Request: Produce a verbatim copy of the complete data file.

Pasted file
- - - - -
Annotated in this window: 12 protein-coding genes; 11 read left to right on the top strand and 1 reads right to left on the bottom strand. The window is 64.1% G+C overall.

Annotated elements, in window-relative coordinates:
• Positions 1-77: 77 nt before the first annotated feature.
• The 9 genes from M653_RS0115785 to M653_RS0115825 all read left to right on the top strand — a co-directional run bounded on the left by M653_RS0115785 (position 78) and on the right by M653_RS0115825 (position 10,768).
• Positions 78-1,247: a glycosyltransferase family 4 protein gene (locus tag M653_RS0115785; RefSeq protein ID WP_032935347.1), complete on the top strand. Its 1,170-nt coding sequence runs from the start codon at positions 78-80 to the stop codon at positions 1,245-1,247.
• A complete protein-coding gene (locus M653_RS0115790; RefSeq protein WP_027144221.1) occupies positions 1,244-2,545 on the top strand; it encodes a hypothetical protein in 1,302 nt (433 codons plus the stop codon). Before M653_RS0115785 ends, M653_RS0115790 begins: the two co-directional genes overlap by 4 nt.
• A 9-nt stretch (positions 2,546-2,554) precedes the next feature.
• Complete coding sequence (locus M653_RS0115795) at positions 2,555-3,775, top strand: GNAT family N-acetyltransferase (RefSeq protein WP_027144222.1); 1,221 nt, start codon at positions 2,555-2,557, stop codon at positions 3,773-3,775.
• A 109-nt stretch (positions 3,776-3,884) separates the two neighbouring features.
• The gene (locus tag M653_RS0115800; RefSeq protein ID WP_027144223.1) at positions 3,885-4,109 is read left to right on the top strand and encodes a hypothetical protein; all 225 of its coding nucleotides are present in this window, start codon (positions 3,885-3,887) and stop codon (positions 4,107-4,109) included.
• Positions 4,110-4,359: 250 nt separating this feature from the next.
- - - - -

Annotated in this window: 12 protein-coding genes; 11 read left to right on the top strand and 1 reads right to left on the bottom strand. The window is 64.1% G+C overall.

Annotated elements, in window-relative coordinates:
• Positions 1-77: 77 nt before the first annotated feature.
• The 9 genes from M653_RS0115785 to M653_RS0115825 all read left to right on the top strand — a co-directional run bounded on the left by M653_RS0115785 (position 78) and on the right by M653_RS0115825 (position 10,768).
• Positions 78-1,247: a glycosyltransferase family 4 protein gene (locus tag M653_RS0115785; RefSeq protein ID WP_032935347.1), complete on the top strand. Its 1,170-nt coding sequence runs from the start codon at positions 78-80 to the stop codon at positions 1,245-1,247.
• A complete protein-coding gene (locus M653_RS0115790; RefSeq protein WP_027144221.1) occupies positions 1,244-2,545 on the top strand; it encodes a hypothetical protein in 1,302 nt (433 codons plus the stop codon). Before M653_RS0115785 ends, M653_RS0115790 begins: the two co-directional genes overlap by 4 nt.
• A 9-nt stretch (positions 2,546-2,554) precedes the next feature.
• Complete coding sequence (locus M653_RS0115795) at positions 2,555-3,775, top strand: GNAT family N-acetyltransferase (RefSeq protein WP_027144222.1); 1,221 nt, start codon at positions 2,555-2,557, stop codon at positions 3,773-3,775.
• A 109-nt stretch (positions 3,776-3,884) separates the two neighbouring features.
• The gene (locus tag M653_RS0115800; RefSeq protein ID WP_027144223.1) at positions 3,885-4,109 is read left to right on the top strand and encodes a hypothetical protein; all 225 of its coding nucleotides are present in this window, start codon (positions 3,885-3,887) and stop codon (positions 4,107-4,109) included.
• Positions 4,110-4,359: 250 nt separating this feature from the next.